Don't Celebrate Early: Internet Explorer 6 Still Lives
We web developers have been waiting a long time. Internet Explorer 6 has all kinds of weird flaws that make our lives miserable. It doesn't understand the box model corectly. It only supports extremely basic css selectors. It is keeping the web ugly since it can't handle transparent PNGs.
Web develpers are ready to be done with IE6.
Some have gone so far as to join the IE Death March, pulling the plug on IE6 support by March. In our opinion, this is an acceptable decision for web applications, but not for web sites. We have already dropped IE6 support in our content management software as the benefits far outweighed the disadvantages. We can produce substantially more bug-free functionality at a much faster rate by simply ignoring IE6.
While this is a great policy for an application, it is a terrible policy for websites. A very large portion of the world still uses IE6. The graph below shows it best:
Internet Explorer is still in charge of the browser market and IE6 is hanging on. Even though Microsoft has pushed IE7 as hard as it can, many users still have IE6. In corporate environments, where internal applications have been written specifically with IE6 in mind, the upgrade process will be slow. Even if a website doesn't have any interest in corporations, it cannot afford to ignore 20% of the market, especially when the site's target market may be browsing at work.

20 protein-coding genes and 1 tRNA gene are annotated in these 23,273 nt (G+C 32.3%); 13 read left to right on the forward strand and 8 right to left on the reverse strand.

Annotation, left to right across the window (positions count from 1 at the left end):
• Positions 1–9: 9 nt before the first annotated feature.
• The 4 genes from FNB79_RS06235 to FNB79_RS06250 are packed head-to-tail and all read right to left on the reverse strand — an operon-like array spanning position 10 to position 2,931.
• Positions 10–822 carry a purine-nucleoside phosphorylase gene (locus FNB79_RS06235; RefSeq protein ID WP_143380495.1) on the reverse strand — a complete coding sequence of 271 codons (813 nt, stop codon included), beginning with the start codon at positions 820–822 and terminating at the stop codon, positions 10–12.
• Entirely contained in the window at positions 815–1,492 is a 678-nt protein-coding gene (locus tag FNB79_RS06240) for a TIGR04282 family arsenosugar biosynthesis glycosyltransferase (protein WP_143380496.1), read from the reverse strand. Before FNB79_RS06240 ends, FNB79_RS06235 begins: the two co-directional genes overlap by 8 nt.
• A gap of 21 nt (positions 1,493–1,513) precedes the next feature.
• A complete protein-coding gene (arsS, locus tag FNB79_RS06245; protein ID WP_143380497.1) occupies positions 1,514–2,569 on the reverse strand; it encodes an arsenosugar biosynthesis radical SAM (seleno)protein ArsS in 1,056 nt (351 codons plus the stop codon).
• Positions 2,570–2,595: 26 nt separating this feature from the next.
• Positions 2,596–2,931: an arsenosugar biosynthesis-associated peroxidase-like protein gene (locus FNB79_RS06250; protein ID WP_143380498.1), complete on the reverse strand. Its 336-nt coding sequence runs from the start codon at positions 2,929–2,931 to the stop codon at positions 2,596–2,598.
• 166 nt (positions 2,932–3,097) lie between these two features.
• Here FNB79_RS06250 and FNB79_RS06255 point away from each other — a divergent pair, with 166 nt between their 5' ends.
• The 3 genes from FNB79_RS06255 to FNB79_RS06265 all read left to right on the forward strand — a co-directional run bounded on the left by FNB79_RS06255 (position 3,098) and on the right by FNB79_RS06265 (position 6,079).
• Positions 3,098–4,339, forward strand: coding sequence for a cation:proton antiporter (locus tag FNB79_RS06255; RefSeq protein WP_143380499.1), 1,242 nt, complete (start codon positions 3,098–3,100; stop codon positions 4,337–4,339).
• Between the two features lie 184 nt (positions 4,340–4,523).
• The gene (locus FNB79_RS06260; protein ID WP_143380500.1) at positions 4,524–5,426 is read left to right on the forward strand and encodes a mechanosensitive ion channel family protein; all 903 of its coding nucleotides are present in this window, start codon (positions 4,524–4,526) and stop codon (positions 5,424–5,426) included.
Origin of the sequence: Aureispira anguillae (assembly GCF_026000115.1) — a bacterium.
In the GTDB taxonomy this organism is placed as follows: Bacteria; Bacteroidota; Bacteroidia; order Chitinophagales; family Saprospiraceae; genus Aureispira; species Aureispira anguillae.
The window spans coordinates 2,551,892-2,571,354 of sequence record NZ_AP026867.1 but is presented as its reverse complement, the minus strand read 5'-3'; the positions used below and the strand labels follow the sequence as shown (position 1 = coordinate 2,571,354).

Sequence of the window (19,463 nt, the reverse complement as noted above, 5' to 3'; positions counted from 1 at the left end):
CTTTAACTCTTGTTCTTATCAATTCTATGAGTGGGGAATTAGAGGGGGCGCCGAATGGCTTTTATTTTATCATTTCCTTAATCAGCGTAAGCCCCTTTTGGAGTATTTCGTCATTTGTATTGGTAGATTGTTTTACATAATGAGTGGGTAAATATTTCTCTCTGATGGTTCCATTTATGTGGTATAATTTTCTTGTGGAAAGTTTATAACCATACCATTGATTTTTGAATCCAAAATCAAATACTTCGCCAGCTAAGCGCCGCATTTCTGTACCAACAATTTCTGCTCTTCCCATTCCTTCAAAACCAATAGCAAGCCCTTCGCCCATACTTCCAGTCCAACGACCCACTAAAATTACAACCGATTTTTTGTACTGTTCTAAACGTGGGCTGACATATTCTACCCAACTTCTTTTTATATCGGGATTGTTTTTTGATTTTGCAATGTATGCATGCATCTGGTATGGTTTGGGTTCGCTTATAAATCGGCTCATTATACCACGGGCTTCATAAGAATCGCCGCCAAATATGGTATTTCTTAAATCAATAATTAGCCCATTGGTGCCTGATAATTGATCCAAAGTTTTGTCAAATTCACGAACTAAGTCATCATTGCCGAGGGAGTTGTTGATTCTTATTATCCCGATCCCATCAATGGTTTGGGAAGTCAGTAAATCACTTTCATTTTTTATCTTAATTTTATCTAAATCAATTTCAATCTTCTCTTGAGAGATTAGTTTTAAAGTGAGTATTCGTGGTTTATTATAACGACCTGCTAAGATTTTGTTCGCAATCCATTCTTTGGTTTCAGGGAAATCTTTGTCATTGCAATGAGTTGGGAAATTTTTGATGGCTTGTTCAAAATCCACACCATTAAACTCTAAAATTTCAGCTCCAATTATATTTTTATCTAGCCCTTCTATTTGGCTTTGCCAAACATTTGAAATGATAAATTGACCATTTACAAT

Don't forget about IE6 - Some Resources
So if you are a web developer (or having a site developed!), support for IE6 is a must. If this support isn't a part of the development process you use, it will be much more challenging. Below are some resources that can be helpful in keeping IE6 support.
Tools for Browser Testing:
- VMware Fusion: Run Windows on your Mac
- IE6 Standalone: Run IE6 alongside IE7. (Handly but has some reliability issues. It also reports itself as IE7 so browser specific stylesheets can be a challenge.)
- Cross Browser Testing: Get 5 minutes free using a virtual instances of the OS and browser of your choice.
Things to Look out for:
- Box Model: Specifying a width or heigh on an element along with a padding or border in the same dimension will render differently in IE6.
- Double Margin Float: Just add "display: inline;" to the floated element
- Default Header Sizes: This varies from browser to browser, use a CSS Reset.
- PNG Transparency: Use an alpha loader.
- :hover psudoselector: By default it only works on anchor elements.
How to proceed blindly:
- jQuery, prototype, mooTools: JS libraries that abstract cross-browser incompatibilities
There are certainly many other things that can be done to make developing IE6 easier. If you know some more that I should include please let me know in the comments.